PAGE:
Coverage of the XXIII Olympic Winter Games is scheduled to begin on Wednesday, Feb. 7 in PyeongChang, South Korea with a live stream of a new Winter Olympic event, mixed doubles curling. The opening ceremonies will take place two days later on Friday, Feb. 9 because, I suppose, you can keep men and women from curling together for only so long. The closing ceremonies will take place on Sunday, Feb. 25. You can see the full schedule of events here.
NBC will once again broadcast the Winter Olympics. Despite the huge difference in time zones between the South Korea and the US, it will live stream 1,800 hours of the Olympics. These will also be the first Winter Games to offer a live stream online of what NBC is currently broadcasting on TV.
Here’s what you need to know to catch all of the Winter Olympic action this month.
- What: XXIII Olympic Winter Games
- When: Feb. 7 to Feb. 25
- Where: PyeongChang, South Korea
- Channels: NBC, NBCSN, CNBC, USA and the Olympic Channel
- Live streaming: NBCOlympics.com and the NBC Sports app
NBC will offer live broadcast coverage across its networks. In addition to your local NBC channel, you’ll be able to watch Olympic events on cable channels NBCSN, CNBC, USA and the Olympic Channel.
Live streaming online
Each and every Winter Olympic event will be available to stream live and on-demand on NBCOlympics.com on computers via the NBC Sports app on phones, tablets and connected TVs. (The NBC Sports app is available for iOS or for Android as well as the Amazon Fire ($64.99 at Walmart), Apple TV ($197.84 at Sam’s Club), Comcast X1, Chromecast, Roku, Windows 10 ($114.75 at Amazon.com), Xbox and select Samsung devices.)
The catch is that you will need to prove that you are pay TV subscriber to access the live streams. Without authentication, you will be able to stream 30 minutes of coverage on your first visit and five minutes each day after that. Authentication is a drag, but then again, NBC did shell out $4.38 billion for the rights to broadcast the four Olympic Games from 2014 to 2020.
What’s the difference in time zones between PyeongChang and the US?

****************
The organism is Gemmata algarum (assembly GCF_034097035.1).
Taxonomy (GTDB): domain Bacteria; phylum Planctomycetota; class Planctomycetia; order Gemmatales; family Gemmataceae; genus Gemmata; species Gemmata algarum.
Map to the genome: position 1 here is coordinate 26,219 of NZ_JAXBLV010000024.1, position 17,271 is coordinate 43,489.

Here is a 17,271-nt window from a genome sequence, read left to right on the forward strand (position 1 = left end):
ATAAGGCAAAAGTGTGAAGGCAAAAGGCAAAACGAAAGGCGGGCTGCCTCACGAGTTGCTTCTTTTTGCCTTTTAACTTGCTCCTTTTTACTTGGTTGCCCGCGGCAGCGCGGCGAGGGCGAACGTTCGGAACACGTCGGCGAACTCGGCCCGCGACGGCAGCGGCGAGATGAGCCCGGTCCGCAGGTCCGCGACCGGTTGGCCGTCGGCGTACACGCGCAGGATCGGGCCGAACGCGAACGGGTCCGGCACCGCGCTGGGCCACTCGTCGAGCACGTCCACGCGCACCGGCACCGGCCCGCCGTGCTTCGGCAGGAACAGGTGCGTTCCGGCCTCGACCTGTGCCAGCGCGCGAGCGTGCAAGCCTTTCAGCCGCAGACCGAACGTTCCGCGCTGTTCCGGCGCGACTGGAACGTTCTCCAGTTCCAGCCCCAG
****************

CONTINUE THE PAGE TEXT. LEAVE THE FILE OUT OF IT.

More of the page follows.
PyeongChang is 14 hours ahead of New York and 17 hours ahead of Los Angeles.
Which Team USA athletes have the best chance at gold?
Mikaela Shiffrin won gold at the 2014 Games in Sochi in slalom ski racing as an 18-year-old, becoming the youngest slalom champion in Olympic history. She’s the heavy favorite to repeat in the slalom in PyeongChang and is among the favorites in giant slalom and combined (a mix of downhill and slalom). She may even race in the speed events, downhill and Super G.
After missing the 2014 Games in Sochi because of a knee injury, ski racer Lindsey Vonn is set to race in downhill and Super G. She won gold in the downhill and bronze in Super G in the 2010 Games in Vancouver.
Snowboarding legend Shaun White won gold in the halfpipe in 2008 and 2012, but finished fourth in 2014. He will be looking to add a third gold medal to his collection in the halfpipe in PyeongChang.
Only 17 years old, snowboarding phenom Chloe Kim is favored to win gold in the halfpipe. She qualified for the last Winter Games just to prove she could; at 13 years old she was too young to compete.
Two-time US champion Nathan Chen is among the gold-medal favorites in figure skating. He is the first figure skater to land five quadruple jumps during a performance. (That is roughly five more than I can do.)
Short-track speedskater Maame Biney was born in Ghana and moved to the US when she was five. She’ll be racing in her first Olympics as a 17-year-old and is the first African-American woman to make the US Olympic speedskating team.
Are there any new events making their Olympic debut?
Yes, these Olympic Games will introduce four new events. In addition to the aforementioned mixed-doubles curling (one male, one female and six stones per team), you can check out big air snowboarding (huge jumps and lots of flips and twists and other tricks), mass start speed skating (the madness of short-track speedskating on the long track) and team skiing (the mixed doubles of alpine skiing).
Cord-cutters’ guide to the Winter Olympics
You can use one of the big five live-TV streaming services to watch the Winter Olympics. All five offer NBC, but you’ll need to make sure that the service offers a live feed of NBC and not just on-demand content in your area. And you’ll need to check if NBC’s cable channels are included if you want to be able to engage in Olympic channel surfing.
In many markets, you can watch on-demand but not live content from the local networks. Each of the streaming services offers a free, seven-day trial so you could sign up and watch a portion of the Olympics free of charge.
channel lookup tool to see if you get a live feed of NBC and the other local networks in your zip code.basic, $35-a-month Live a Little package includes NBC You can use its